The next day, Catharine stepped into Anna’s bedroom, and Anna said, “Oh, Cathy, there you are. Your dress is coming this afternoon, and my usual makeup person will be coming at six. He’ll be doing both of us, but I’ll have mine done when you’re having a bath. I’ll see you down there, OK?” Catharine replied, “Sounds like a plan. And hopefully, our little plan will work as well, eh?” Anna smiled broadly, and Catharine looked out of the window, to where Alexander was practising his swordsmanship. She then pulled on the white shoes with rubies, and went about her day wearing them. Few people noticed them; most of Catharine’s afternoon was devoted to cooking cupcakes and brownies. She was allowed to return to Anna’s room with Katie at six o’clock, and bumped into Serdresin, who was also Anna’s makeup artist. He smiled at Catharine and Katie, and entered Anna’s room after them. “Ah, Serdresin you’re here. Katie, can you go and help Catharine with her bath – Serdresin’ll give you the shampoos you need. Catharine, you don’t mind getting yourself into your dress, do you? Only Katie needs to go back and help with Matthias in the kitchens?” Catharine replied, “It’s a daily happening with me, Anna, I can sort myself out.” Anna smiled, and as Catharine and Katie went into the bathroom, Catharine asked, “Is it always this hectic with feasts and balls?”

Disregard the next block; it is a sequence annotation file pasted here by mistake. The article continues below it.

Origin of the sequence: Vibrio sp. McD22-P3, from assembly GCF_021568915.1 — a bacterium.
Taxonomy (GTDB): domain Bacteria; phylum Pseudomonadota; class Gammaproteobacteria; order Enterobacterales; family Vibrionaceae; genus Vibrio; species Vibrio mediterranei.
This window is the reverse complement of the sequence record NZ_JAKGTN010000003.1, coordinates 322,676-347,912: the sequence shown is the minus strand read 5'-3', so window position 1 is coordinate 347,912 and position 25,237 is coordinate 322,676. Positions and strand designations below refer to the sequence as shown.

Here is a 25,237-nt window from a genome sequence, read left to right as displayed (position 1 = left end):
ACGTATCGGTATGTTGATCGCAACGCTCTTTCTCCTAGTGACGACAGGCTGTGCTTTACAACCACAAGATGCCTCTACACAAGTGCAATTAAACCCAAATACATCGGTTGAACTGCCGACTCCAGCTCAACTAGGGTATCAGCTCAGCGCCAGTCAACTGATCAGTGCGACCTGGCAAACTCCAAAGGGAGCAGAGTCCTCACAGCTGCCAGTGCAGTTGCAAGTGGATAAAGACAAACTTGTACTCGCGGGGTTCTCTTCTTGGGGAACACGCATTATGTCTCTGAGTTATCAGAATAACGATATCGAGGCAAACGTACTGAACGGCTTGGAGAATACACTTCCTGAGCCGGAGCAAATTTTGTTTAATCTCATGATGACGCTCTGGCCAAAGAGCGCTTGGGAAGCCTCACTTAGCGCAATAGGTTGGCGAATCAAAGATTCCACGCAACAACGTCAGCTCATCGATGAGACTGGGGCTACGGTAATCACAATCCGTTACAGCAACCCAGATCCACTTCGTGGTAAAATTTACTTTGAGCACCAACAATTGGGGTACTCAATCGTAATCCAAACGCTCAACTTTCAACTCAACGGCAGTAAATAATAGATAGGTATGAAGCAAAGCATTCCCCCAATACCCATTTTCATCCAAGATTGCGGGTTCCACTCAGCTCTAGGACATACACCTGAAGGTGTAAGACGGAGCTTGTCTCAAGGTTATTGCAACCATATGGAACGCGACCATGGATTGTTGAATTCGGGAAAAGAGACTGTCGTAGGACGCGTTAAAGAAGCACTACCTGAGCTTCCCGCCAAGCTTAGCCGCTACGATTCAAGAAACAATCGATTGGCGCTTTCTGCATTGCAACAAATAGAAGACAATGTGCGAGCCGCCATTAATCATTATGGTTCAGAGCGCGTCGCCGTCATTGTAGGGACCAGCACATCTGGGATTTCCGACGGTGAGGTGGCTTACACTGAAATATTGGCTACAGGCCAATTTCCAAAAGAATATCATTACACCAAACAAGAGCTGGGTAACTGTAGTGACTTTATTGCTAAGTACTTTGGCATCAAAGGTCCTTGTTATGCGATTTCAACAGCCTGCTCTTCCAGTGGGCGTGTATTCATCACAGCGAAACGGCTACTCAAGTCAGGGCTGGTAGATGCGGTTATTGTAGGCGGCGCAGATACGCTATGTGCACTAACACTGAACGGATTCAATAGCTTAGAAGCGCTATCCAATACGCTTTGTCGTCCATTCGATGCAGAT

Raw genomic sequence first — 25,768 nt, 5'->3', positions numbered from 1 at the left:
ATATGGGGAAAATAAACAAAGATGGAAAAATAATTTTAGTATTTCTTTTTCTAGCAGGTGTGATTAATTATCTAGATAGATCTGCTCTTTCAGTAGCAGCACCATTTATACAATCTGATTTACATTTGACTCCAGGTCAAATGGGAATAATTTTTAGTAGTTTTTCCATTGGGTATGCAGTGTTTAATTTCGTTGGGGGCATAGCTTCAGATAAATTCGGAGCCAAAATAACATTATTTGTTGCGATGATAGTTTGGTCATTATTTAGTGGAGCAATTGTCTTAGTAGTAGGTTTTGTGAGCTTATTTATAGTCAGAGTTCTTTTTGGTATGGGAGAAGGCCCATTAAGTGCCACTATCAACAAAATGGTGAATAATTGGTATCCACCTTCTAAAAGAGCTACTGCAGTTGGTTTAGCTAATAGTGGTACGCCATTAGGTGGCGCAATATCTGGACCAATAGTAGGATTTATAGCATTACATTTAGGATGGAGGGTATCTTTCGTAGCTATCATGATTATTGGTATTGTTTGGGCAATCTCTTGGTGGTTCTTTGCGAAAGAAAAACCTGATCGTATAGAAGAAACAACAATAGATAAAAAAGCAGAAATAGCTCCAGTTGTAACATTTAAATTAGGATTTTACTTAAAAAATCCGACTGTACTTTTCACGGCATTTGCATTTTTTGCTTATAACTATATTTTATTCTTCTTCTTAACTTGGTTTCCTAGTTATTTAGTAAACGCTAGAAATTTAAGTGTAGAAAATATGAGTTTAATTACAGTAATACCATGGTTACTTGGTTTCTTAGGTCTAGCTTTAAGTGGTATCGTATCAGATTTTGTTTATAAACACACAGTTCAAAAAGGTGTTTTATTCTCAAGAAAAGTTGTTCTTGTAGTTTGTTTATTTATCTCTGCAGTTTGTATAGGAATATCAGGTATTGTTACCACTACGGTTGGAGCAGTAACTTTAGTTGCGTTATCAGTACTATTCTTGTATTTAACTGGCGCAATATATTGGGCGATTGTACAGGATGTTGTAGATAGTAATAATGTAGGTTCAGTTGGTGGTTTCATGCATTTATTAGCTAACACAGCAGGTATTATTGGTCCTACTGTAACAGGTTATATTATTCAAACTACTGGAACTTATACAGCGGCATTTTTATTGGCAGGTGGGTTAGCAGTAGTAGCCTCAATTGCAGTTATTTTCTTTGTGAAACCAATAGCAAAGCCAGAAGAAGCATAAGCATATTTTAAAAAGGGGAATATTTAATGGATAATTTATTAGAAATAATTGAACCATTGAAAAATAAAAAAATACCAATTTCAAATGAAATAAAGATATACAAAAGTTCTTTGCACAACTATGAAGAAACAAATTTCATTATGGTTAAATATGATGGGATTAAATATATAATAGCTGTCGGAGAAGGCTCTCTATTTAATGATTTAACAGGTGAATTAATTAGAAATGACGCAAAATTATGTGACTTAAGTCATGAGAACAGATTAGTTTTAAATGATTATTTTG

Katie replied, “You have no idea, Catharine. Come on – I’ll sort out the water.” Catharine nodded, and began undoing the front of her dress. There was a small knock on the door and Katie opened the door slightly. Serdresin said, “This is Catharine’s dress for tonight.” Katie gasped, and looking at Catharine, her hands came through the door and revealed Catharine’s dress. Catharine gasped as well, her dress half undone, and put her hands to her mouth. “It’s going to suit you completely!” Katie said, and Catharine replied, “Anna must’ve told him something. I only told him that I like blue and silver as my two favourite colours!” Katie said, “how about we get on with the bath, and see how you look in it?” Catharine nodded, and about twenty minutes later, Catharine was looking at herself in a mirror. “It looks amazing!” Katie said, standing behind her. Catharine smiled and replied, “What’re the chances that Alexander will try to take me back to his room after this ball?” she looked round at Katie, and they both laughed. Catharine and Katie left the bathroom, and as Katie left, Serdresin turned to look at Catharine.